11/18/07 4:38 PM ET
Blue Jays acquire utilityman Scutaro
Toronto sends pair of pitching prospects to Oakland
By Jordan Bastian / MLB.com
Back in April, Scutaro sent an 0-2 offering from the Yankees' stopper sailing over the wall at McAfee Coliseum for a three-run homer in bottom of the ninth, giving Oakland a 5-4 walk-off victory. Now, after sending a pair of pitching prospects to the A's, the Jays are bringing Scutaro's heroics north of the border.
In reality, Toronto traded for the veteran Scutaro to fill one of its most pressing offseason needs. With him in the fold, the Jays can end their search for a versatile utilityman. Any game-winning hits he might collect against the Yankees next season will simply be a bonus.
"This is a guy we've always liked and think is a major upgrade from what we've had in the past," Blue Jays general manager J.P. Ricciardi said. "He's a guy who really helps us in a lot of different areas."
In order to acquire Scutaro, who is eligible for arbitration, Toronto sent 23-year-old right-handers Graham Godfrey and Kristian Bell to Oakland. Knowing the A's were ready to hand the utility job to Donnie Murphy, the Jays could've waited to see if Scutaro was non-tendered by Oakland, which would've made him a free agent.
Ricciardi said he preferred to trade for Scutaro at this point and that the Jays would try to negotiate a new contract for the utility infielder before reaching arbitration. Scutaro, who is now under Toronto's control through the 2009 season, made $1.55 million last year and could make roughly $2 million in 2008.
"We really wanted the player, and we didn't want to wait until they maybe non-tendered him," Ricciardi said. "Everything being equal, it's a guy, financially, we can handle. We like the guy, and we've always liked the guy. We've seen what he's done."
Scutaro, 32, becomes the primary backup for the Jays at second base, shortstop and third base, and Ricciardi said outfield was also an option. Over the past few years, Scutaro has played all of those positions for the A's, filling in while Eric Chavez, Mark Ellis and Bobby Crosby battled injuries for Oakland.
In 2007, Scutaro hit .260 with seven home runs and 41 RBIs in 104 games with the A's, who claimed him off waivers in 2003. Over six big league seasons, Scutaro has appeared in 551 games in stints with the Mets and A's, hitting .259 with 92 doubles, 31 homers, 174 RBIs and a .320 on-base percentage.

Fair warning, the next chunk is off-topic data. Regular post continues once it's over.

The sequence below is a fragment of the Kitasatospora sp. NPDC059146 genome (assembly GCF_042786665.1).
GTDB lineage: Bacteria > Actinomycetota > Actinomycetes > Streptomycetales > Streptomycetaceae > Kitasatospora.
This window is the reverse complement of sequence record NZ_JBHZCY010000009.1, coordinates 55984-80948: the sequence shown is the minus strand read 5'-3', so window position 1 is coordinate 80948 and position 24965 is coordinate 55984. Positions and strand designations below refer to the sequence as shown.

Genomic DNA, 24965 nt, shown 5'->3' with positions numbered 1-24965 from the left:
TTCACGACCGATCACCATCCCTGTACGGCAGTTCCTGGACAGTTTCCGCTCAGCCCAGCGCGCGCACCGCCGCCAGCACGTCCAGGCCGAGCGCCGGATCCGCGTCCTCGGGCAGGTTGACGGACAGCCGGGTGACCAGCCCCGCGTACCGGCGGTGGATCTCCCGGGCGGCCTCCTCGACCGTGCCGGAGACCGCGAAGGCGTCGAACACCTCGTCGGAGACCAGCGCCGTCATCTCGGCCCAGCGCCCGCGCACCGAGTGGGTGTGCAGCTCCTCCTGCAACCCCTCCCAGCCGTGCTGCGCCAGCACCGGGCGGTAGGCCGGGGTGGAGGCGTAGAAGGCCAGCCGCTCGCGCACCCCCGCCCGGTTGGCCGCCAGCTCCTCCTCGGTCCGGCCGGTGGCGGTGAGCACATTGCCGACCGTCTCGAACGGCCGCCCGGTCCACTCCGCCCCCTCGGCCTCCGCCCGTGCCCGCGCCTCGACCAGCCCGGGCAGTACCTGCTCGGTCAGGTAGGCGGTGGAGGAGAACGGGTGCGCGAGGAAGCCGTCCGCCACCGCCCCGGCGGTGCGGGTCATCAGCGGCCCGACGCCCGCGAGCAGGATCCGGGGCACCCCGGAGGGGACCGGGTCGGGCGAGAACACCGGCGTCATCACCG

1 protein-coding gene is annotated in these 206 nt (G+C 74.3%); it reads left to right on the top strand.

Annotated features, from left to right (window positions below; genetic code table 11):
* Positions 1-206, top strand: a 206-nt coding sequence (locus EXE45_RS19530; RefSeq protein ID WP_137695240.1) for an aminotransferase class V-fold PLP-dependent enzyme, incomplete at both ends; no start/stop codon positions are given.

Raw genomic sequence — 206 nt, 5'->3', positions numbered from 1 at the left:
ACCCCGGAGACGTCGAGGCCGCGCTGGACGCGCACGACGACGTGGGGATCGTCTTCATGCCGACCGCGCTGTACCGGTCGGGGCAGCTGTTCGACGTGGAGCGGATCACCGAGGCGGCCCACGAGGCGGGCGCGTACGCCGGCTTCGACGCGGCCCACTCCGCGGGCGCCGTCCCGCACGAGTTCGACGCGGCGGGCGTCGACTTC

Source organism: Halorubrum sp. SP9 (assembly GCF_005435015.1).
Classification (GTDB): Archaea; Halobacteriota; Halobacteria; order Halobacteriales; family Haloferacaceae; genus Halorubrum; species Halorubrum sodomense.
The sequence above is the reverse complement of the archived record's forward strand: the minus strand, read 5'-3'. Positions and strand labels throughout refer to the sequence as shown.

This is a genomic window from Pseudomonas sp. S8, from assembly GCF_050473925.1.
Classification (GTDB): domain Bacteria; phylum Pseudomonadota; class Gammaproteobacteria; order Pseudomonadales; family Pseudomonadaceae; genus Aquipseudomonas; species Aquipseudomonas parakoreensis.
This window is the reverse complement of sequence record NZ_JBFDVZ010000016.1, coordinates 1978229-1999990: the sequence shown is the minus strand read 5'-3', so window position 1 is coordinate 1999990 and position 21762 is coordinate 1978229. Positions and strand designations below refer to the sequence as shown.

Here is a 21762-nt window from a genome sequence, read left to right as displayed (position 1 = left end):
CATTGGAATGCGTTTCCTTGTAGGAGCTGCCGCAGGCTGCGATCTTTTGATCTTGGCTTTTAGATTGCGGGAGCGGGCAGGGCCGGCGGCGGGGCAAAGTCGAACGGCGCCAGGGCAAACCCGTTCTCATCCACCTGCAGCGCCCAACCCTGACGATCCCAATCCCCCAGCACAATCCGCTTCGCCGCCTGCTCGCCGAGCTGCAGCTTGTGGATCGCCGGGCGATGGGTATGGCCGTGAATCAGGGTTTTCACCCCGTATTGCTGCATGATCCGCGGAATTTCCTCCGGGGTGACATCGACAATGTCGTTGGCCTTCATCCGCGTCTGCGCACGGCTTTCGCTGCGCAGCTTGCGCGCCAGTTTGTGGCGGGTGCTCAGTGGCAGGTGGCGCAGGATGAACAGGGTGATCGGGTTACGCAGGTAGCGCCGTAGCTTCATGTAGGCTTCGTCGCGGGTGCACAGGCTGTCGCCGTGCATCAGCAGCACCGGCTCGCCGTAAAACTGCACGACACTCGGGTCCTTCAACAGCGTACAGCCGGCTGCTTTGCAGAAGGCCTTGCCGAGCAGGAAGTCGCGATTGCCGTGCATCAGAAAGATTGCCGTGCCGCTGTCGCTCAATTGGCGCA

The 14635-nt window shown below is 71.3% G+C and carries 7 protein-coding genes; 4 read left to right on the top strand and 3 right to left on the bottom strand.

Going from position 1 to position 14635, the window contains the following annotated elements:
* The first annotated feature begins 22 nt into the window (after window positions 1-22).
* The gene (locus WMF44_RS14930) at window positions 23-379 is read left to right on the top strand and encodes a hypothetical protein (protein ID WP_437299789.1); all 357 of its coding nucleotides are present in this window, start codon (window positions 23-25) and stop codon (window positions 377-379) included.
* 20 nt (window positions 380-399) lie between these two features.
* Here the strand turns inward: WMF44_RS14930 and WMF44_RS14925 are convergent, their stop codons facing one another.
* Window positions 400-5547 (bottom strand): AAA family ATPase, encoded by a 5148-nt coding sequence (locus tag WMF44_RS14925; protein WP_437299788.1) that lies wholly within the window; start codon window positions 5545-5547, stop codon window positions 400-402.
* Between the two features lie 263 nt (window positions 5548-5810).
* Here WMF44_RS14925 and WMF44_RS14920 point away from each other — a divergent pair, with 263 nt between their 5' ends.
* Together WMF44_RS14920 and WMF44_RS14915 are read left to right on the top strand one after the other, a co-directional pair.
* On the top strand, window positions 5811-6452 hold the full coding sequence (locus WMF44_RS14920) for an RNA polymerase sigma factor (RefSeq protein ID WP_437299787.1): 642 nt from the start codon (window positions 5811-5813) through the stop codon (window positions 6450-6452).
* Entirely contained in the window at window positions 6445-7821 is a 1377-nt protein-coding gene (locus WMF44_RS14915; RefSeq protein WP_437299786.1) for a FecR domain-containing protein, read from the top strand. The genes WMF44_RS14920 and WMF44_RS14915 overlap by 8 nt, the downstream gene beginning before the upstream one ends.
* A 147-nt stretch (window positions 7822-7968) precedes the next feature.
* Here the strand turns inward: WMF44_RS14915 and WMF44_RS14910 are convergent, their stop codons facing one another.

"We couldn't have accomplished the things we have in recent years without Marco," A's assistant general manager David Forst said.
Last season, Godfrey -- picked up by the Jays in the 34th round of the 2006 First-Year Player Draft -- went 6-7 with a 3.98 ERA in 21 starts for Class A Lansing. He allowed 132 hits in 110 2/3 innings, striking out 74 and walking 36.
Bell, who was selected in the 11th round of the 2004 Draft, spent last season with Class A Dunedin. In 22 appearances, including 11 starts, he went 3-7 with a 5.33 ERA, 46 strikeouts and 28 walks over 77 2 /3 innings.
"We needed to upgrade our talent in the Minor Leagues, and this was an opportunity to do that," Forst said. "Hopefully, this works out well for 'Scoot,' too. I can't say enough about what he's done for us the past several years."
The addition of Scutaro likely brings an end to Toronto's search for help off its bench. Ricciardi said any other reserve players added to the Jays would probably be in-house solutions. Now, Toronto can turn its attention to finding a backup catcher and possibly adding some pitching depth.
Also on Sunday, the Jays sent infielder Hector Luna and Pedro Lopez outright to Triple-A Syrcause. Toronto also claimed outfielder Cody Haerther off waivers from St. Louis. Haerther, 24, spent most of '07 at Double-A, where he hit .289 with five homers and 28 RBIs in 37 games with Springfield.
"Our guys have liked his bat in the past, and [the move] just continues to give us Minor League depth," Ricciardi said about Haerther. "From a scouting standpoint, he was evaluated and liked, and from a depth situation, he could come up to the big leagues and help us."
Jordan Bastian is a reporter for MLB.com. This story was not subject to the approval of Major League Baseball or its clubs.